These questions may help you get a feel for how you might be losing out due to mobility limitations:

  • Do you find yourself not being able to get around like you once did? 
  • Are you disabled and unable to walk or stand for extended periods?
  • Do you refrain from going outdoors for fear of falling over, losing the strength in your legs, or losing your sense of balance?

An affirmative answer to any of these questions indicates that you could greatly benefit from getting a power mobility aid. You might want to know if a power wheelchair would be better for you rather than a scooter. If so, ask yourself the following questions. These will help you see if a scooter is your best pick of the available powered mobility devices, assuming you have decided to get one:

  • Will you be using your disability scooter outdoors or at home only?
  • Are the areas where you plan to use it well paved? Will you ever need to go over grass, gravel, or other uneven terrains?
  • Do you prefer a tiller control configuration to a joystick-based one?

These are a few pointer questions to help you find your way: power scooters are more suitable for the outdoors and rougher terrain, and wheelchairs are usually controlled by a joystick rather than a steering column. For a full explanation of the differences between different mobility vehicles and their advantages and disadvantages, click here.


Buying Handicap Scooters on a Limited Budget

What if you lack the financial means to buy a disability vehicle straight out? True, it might be worthwhile and sensible to buy and not go down the route of powered scooter rental, but that won’t help you if you lack the means!

In this case, there are two points to consider: First, prices have been drastically going down over the years. You now see U.S.-branded models starting at around $750 – considerably less than what many people believe an electric medical scooter actually costs.

Besides lower prices, there’s another even more attractive option available for those wishing to get motorized aid on a limited budget, which brings us to our next section.

Using Financing to Purchase Your Adult Scooter 

How about an option that allows you to buy and keep your scooter chair for about the same price as renting or even less? Sounds attractive? Enter financing programs.

High-quality vendors who specialize in handicap scooters will invariably offer you financing – the ability to spread out the scooter cost and pay for it in installments. These payment plans usually require you to pay a monthly sum, and that sum can be as low as $70 for a small electric scooter.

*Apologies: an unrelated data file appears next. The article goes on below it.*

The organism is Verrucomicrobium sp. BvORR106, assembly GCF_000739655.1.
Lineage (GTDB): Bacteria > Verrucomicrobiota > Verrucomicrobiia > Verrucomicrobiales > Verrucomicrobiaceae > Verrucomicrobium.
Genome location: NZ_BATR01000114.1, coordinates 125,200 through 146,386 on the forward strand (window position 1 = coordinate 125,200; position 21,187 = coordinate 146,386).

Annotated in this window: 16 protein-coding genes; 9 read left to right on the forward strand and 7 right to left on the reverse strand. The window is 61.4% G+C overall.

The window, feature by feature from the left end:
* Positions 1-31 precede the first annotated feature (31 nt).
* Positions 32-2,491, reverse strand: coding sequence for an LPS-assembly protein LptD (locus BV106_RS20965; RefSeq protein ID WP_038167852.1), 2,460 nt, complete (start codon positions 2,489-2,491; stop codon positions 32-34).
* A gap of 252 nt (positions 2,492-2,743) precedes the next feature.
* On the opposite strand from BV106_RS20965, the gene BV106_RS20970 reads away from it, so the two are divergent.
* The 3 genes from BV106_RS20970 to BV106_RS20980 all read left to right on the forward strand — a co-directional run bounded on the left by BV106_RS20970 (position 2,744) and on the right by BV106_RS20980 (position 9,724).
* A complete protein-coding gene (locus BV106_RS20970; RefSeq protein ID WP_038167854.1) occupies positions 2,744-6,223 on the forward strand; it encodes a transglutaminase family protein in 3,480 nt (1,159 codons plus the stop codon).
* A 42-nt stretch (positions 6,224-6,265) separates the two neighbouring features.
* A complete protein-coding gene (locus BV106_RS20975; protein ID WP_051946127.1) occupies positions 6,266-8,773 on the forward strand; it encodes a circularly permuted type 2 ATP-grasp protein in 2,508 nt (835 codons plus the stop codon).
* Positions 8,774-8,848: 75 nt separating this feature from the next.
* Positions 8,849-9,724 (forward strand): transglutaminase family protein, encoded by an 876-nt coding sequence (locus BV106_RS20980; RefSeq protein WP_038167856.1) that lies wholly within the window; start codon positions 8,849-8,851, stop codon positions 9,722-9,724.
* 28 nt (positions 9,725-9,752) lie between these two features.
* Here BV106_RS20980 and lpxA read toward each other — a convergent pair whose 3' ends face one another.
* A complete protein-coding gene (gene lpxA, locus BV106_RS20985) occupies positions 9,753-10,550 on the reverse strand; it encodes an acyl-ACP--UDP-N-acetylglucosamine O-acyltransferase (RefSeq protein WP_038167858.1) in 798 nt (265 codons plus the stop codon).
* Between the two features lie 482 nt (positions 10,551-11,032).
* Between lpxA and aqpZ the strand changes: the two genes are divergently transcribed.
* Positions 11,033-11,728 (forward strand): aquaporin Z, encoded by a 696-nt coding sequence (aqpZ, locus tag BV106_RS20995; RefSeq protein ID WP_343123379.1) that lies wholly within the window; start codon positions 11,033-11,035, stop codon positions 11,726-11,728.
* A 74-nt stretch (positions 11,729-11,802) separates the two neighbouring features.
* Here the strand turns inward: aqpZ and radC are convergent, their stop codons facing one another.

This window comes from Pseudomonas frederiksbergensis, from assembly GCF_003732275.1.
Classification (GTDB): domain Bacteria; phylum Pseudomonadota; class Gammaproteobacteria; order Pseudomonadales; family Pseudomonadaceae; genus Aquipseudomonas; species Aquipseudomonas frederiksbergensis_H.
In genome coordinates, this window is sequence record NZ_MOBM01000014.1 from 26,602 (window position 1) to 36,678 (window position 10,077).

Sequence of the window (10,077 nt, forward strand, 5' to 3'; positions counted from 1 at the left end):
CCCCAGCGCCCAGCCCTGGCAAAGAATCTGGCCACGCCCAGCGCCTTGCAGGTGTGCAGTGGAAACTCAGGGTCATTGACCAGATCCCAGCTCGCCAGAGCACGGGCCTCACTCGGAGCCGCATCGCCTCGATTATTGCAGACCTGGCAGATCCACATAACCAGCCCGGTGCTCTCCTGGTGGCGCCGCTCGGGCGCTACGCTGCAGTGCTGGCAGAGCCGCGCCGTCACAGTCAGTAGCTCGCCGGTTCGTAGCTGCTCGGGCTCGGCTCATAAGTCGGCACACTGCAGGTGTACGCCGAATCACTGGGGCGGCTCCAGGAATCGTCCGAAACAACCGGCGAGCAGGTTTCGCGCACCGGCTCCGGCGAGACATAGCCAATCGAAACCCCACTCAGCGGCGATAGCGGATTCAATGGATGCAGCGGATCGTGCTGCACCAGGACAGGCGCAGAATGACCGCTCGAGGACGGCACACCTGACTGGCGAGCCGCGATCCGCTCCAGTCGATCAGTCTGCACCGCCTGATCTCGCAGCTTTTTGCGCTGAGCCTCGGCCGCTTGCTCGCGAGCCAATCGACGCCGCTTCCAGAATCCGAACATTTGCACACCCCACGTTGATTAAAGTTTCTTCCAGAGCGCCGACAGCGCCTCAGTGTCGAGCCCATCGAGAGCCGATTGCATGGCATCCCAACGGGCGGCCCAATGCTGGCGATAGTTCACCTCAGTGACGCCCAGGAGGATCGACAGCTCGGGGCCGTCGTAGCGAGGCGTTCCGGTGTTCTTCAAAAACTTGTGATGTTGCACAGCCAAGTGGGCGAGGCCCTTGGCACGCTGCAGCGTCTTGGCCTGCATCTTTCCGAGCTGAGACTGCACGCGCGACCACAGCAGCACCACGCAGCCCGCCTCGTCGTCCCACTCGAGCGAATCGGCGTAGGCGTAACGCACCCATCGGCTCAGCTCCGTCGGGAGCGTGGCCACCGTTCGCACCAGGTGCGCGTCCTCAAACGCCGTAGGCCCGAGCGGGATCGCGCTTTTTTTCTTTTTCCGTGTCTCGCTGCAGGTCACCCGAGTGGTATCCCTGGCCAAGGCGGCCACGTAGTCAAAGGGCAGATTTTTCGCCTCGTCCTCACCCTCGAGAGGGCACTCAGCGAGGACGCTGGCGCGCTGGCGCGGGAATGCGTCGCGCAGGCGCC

Many plans for power chairs and scooters don’t even require you to make any down payment at all – you start off with a regular monthly payment soon after your purchase.

Depending on the total amount the product costs, it may take 12, 18, or more months to pay off, but remember: you’re paying monthly sums that are often lower than rental fees and for your money you get a scooter that is your very own. 

We at Scooters ‘N Chairs realize that even financing plans might prove to be a financial strain on some disabled people. To this end, we have a bi-annual scooter giveaway where we provide a 100% free mobility scooter to a lucky winner. You can apply to our giveaway directly from our site here.


Best Motorized Scooter For Adults

Our collection of electric scooters above shows products that have many things in common. They are all designed by U.S. manufacturers, constructed to very high standards, practical, and easy to use, and they all get high approval ratings from their users.


However, as mentioned at the beginning of this article, there is also a great deal that sets them apart. From aluminum frames to heavy steel, from bulky to super-compact, and from fairly slow speed limits to our fastest scooter, this collection is a mixed bunch.


Which is the disabled scooter? That will very much depend on the category you are interested in. For your convenience, we have collection pages for each general group, including travel, heavy-duty, and others. We have also selected at least one “best scooter’’ for each category. You can see them all here.


In this article, we have chosen two top-notch scooters in different categories that we believe are underrated and deserve special mentions.


Drive Medical: Ventura Deluxe 3 Wheel Power Scooter


The Ventura Deluxe isn’t usually touted as a Drive Medical “poster’’ scooter, but it deserves more attention than it actually gets. In the Ventura Deluxe, we find luxury meeting the standard handicapped scooter configuration, while retaining the easy-transport options of more travel-oriented models.